14. ^ Jameson, Frederick (1996). The Seeds of Time. New York, NY: Columbia University Press. pp. 214 pages. http://books.google.com/books?id=hXsWr85Hg9QC&lpg=PA147&ots=5-pCO4v0Sq&dq=%E2%80%9Cwhich%20thereby%20at%20once%20became%20The%20Great%20American%20Novel%E2%80%9D&pg=PA147#v=onepage&q=%E2%80%9Cwhich%20thereby%20at%20once%20became%20The%20Great%20American%20Novel%E2%80%9D&f=false.  "These are familiar features of daily life in the super state from which, it should be noted, high modernism in the United States - in theory and in practice alike, fifties aestheticism organized around Pound and Henry James and Wallace Stevens and the New Criticism - was in desperate flight; of our great modern writers, only Nabokov handled this kind of material, in Lolita, which thereby at once became The Great American Novel,- but of course he was a foreigner to begin with." (Page 146-147).
  15. ^ "Error: no |title= specified when using {{Cite web}}". http://www.mahalo.com/to-kill-a-mockingbird. 
  16. ^ Puente, Maria (2010-07-08). "'To Kill a Mockingbird': Endearing, enduring at 50 years". USA Today. http://www.usatoday.com/life/books/news/2010-07-08-mockingbird08_CV_N.htm. 
  17. ^ Ruch, Alan (April 1, 1997). "Introduction to GR". The Modern World. http://www.themodernword.com/pynchon/pynchon_grintro.html. Retrieved 2010-09-22.  "It is the Great American Novel come at last, a postmodern masterpiece."
  18. ^ Weisenburger, Steven (2006). A Gravity's Rainbow Companion. University of Georgia Press. pp. 412. http://books.google.com/books?id=fK73JkjMDmQC&printsec=frontcover&dq=gravity%27s+rainbow+great+american+novel&source=bl&ots=lGsSuY4Kfo&sig=OI4lh5oZ7b38XT5smleVlwHN7YQ&hl=en&ei=Lk_XS7j7M42C9ATHlZGPBw&sa=X&oi=book_result&ct=result&resnum=10&ved=0CCEQ6AEwCQ#v=onepage&q=great%20american%20novel&f=false.  "Thomas Pynchon's big book quickly confirmed him as one of the few novelists of unprecedented genius to emerge in the postwar era. Here was the Great American Novel at last. The reviewers' favorite comparisons were to Moby Dick and Ulysses."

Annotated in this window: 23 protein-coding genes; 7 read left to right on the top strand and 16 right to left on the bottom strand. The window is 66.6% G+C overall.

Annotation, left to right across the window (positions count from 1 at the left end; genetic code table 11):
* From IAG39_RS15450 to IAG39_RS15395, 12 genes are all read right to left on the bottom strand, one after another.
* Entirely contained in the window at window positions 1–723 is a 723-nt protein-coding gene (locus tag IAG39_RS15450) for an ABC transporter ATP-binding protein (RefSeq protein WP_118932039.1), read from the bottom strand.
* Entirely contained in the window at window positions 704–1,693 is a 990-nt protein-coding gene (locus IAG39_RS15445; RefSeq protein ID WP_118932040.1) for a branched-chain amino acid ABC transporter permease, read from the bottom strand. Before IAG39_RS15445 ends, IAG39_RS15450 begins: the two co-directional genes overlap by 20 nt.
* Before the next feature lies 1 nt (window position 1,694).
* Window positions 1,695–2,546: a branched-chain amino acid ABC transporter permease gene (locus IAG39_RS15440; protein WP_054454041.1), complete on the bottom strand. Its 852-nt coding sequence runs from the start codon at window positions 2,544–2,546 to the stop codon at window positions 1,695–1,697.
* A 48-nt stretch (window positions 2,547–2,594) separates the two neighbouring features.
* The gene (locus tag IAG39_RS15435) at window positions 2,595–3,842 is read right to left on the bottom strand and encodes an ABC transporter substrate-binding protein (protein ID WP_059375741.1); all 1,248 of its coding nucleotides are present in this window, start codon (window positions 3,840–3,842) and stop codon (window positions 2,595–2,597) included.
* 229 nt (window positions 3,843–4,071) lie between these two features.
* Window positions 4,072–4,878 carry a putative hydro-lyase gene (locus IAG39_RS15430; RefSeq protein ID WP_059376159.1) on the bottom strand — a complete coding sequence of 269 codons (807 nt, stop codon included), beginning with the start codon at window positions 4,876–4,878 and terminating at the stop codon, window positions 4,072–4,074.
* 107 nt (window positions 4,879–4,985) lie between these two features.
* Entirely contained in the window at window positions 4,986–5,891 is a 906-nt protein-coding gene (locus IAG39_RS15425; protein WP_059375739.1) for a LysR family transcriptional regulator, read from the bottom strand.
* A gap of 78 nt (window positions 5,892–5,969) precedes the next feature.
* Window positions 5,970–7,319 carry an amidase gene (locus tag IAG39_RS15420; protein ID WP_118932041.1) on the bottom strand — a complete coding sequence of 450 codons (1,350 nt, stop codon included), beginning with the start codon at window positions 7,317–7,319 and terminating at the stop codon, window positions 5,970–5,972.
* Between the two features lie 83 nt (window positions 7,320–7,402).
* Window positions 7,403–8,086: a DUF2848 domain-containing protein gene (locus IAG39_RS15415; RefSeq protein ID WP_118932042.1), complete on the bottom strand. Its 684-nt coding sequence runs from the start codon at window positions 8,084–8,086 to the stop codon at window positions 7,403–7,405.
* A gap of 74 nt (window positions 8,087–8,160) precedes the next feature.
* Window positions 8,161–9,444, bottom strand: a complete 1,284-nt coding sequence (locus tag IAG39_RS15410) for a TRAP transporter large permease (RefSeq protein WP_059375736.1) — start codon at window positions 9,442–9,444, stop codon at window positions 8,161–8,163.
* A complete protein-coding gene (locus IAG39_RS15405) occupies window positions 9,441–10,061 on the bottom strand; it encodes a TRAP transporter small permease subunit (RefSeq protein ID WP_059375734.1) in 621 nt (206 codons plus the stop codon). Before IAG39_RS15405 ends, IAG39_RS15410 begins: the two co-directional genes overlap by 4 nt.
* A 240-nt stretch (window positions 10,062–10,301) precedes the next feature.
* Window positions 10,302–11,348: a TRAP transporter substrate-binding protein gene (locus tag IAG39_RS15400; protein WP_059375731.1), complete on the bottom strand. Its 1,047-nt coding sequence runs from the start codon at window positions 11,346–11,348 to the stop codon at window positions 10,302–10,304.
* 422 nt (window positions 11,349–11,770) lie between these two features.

19. ^ Benjamin Alsup (2009-03-05). "The Next Four Candidates for the Great American Novel". Esquire Magazine. http://www.esquire.com/fiction/book-review/great-american-novel-0309. Retrieved 2010-03-09.  Benjamin Alsup is a book critic for Esquire. He states quite simply: "The last great American novel was The Corrections, by Jonathan Franzen."

Further reading

  • Brown, Herbert R. "The Great American Novel." American Literature 7.1 (1935): 1–14.
  • Knox, George. "The Great American Novel: Final Chapter." American Quarterly 21.4 (1969): 667–682.

External links